[20] It has been previously hypothesised that increased turbulence intensity may maintain sand flux through the region of decelerated mean wind velocity evident at the toe of aeolian dunes [Wiggs et al., 1996; Parsons et al., 2004; Livingstone et al., 2007]. However, our data suggest that it is the sweep component of the turbulent bursting process which drives the sediment transport system here. As the frequency of these sweep events diminishes towards the crest of the dune, a greater proportion of the sand transport is driven by outward interactions, generated by flow acceleration up the windward slope. Quadrant analysis of turbulent winds may therefore offer an explanation of the complete development of sand flux across dune windward slopes.

Acknowledgments

  1. Top of page
  2. Abstract
  3. 1. Introduction
  4. 2. Study Area and Data Collection
  5. 3. Data Analysis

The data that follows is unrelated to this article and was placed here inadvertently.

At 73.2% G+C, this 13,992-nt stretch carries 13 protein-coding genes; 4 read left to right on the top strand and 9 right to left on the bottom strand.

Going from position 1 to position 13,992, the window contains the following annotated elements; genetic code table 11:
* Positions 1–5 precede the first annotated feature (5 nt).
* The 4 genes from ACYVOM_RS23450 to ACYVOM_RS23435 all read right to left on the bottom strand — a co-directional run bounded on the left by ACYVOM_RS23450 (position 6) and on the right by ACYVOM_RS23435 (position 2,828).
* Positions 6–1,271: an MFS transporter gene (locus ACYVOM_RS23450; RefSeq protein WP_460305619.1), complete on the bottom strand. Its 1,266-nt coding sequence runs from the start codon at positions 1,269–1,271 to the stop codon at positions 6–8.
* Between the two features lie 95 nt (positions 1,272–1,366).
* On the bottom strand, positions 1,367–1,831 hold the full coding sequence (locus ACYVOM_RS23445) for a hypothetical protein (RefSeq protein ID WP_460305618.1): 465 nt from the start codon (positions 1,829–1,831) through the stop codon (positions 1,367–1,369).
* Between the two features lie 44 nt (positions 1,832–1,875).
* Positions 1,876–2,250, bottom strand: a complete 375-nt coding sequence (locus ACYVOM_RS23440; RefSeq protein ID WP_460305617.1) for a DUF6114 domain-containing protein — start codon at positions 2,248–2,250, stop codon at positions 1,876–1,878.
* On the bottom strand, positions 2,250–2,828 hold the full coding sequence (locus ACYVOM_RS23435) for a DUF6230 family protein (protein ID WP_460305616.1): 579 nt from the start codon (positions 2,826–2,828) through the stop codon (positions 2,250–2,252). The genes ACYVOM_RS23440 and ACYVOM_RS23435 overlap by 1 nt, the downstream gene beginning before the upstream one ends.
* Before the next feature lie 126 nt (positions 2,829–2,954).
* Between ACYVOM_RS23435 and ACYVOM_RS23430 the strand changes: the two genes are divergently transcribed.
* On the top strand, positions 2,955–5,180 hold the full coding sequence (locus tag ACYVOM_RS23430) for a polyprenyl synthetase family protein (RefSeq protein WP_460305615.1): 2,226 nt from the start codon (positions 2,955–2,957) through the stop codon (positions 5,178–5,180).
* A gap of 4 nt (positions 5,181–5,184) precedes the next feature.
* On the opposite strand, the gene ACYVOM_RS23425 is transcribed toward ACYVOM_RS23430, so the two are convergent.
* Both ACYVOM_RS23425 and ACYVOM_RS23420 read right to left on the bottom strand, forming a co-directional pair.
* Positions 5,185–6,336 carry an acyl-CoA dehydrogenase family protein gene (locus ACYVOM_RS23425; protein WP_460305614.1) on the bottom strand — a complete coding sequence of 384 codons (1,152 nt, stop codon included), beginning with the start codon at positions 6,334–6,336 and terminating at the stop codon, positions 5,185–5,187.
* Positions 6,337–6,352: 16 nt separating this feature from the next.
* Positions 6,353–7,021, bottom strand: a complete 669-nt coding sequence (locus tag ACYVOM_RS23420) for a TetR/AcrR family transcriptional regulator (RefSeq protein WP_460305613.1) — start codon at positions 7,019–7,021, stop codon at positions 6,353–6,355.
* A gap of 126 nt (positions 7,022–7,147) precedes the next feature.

6. 4. Turbulent Flow Structures
  7. 5. Sand Transport
  8. 6. Conclusions
  9. Acknowledgments
  10. References
  11. Supporting Information

[21] This research was funded by a Natural Environment Research Council studentship (NER/S/A/2004/12431). We are grateful for the help of the Ministry of Environment and Tourism, Namibia (permit 928/2005) and Dave Matthews at Rössing Mine.

References

  1. Top of page
  2. Abstract
  3. 1. Introduction
  4. 2. Study Area and Data Collection
  5. 3. Data Analysis
  6. 4. Turbulent Flow Structures
  7. 5. Sand Transport
  8. 6. Conclusions
  9. Acknowledgments
  10. References
  11. Supporting Information

Supporting Information

  1. Top of page
  2. Abstract
  3. 1. Introduction
  4. 2. Study Area and Data Collection
  5. 3. Data Analysis
  6. 4. Turbulent Flow Structures
  7. 5. Sand Transport
  8. 6. Conclusions
  9. Acknowledgments
  10. References
  11. Supporting Information
FilenameFormatSizeDescription
grl28979-sup-0001-t01.txtplain text document1KTab-delimited Table 1.
grl28979-sup-0002-t02.txtplain text document0KTab-delimited Table 2.